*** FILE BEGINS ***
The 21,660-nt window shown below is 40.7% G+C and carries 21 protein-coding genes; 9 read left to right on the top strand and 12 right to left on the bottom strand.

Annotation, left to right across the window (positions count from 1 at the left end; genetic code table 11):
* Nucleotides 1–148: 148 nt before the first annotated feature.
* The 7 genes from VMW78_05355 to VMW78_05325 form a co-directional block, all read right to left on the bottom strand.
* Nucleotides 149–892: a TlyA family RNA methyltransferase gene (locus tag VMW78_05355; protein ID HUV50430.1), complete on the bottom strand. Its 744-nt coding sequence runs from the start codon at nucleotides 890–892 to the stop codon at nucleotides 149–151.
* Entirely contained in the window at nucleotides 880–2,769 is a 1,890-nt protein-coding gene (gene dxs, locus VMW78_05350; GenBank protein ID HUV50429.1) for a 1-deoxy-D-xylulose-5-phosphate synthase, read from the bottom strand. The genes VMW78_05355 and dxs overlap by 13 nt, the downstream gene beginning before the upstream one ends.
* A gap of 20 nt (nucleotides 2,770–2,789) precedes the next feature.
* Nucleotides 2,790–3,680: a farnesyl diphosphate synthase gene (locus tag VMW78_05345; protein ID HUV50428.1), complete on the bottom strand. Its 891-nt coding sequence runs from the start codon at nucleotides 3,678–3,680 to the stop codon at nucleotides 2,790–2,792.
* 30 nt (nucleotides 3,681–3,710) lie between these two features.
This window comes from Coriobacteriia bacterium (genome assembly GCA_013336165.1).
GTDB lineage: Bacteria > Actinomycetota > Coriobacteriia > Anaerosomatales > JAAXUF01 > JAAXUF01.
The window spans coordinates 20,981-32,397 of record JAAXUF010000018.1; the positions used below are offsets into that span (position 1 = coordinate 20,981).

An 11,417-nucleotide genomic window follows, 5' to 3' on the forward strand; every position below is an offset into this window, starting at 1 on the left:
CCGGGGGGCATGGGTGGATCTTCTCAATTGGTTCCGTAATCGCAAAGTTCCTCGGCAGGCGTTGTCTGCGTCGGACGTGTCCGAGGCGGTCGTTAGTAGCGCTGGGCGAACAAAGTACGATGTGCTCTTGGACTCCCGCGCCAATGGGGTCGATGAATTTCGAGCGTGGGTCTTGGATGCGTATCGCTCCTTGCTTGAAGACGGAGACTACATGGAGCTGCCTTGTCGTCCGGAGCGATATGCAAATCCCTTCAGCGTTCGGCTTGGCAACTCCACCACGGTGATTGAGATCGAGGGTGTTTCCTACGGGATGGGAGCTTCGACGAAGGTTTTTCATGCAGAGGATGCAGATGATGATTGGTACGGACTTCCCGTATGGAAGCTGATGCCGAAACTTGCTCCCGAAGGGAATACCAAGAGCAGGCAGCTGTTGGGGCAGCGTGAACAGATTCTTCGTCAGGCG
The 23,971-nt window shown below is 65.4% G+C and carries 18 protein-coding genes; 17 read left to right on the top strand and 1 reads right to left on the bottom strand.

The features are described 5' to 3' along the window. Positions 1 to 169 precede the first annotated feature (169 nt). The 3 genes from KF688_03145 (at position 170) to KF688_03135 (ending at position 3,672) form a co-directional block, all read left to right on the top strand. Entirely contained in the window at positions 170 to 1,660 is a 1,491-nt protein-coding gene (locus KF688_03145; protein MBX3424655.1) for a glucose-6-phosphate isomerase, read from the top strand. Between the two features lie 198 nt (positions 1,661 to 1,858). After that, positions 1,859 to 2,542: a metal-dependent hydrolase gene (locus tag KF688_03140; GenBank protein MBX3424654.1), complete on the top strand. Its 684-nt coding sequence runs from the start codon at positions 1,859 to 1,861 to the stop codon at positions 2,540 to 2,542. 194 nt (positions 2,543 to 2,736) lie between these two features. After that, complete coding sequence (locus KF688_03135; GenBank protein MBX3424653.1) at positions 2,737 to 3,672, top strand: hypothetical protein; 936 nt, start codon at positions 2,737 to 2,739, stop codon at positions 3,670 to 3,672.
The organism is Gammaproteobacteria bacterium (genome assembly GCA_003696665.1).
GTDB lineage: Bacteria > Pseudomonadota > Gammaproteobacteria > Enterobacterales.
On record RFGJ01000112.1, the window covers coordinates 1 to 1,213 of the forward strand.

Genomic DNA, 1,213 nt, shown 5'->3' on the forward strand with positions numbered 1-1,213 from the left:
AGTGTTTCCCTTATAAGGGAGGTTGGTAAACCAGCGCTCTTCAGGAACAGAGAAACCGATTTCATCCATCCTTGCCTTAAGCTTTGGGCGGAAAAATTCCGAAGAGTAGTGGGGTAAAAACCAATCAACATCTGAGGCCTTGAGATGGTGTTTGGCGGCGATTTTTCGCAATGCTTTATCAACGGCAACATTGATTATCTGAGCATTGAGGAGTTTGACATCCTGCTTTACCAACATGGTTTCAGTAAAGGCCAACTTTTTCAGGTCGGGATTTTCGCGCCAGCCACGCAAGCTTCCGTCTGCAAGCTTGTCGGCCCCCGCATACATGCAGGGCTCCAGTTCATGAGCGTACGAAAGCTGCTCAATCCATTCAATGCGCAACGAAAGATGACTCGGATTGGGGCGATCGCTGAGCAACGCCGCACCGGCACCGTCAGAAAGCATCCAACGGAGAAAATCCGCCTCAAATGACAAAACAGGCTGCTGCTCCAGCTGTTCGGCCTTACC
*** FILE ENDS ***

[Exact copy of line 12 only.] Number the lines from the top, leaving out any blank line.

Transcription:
The window spans coordinates 20,981-32,397 of record JAAXUF010000018.1; the positions used below are offsets into that span (position 1 = coordinate 20,981).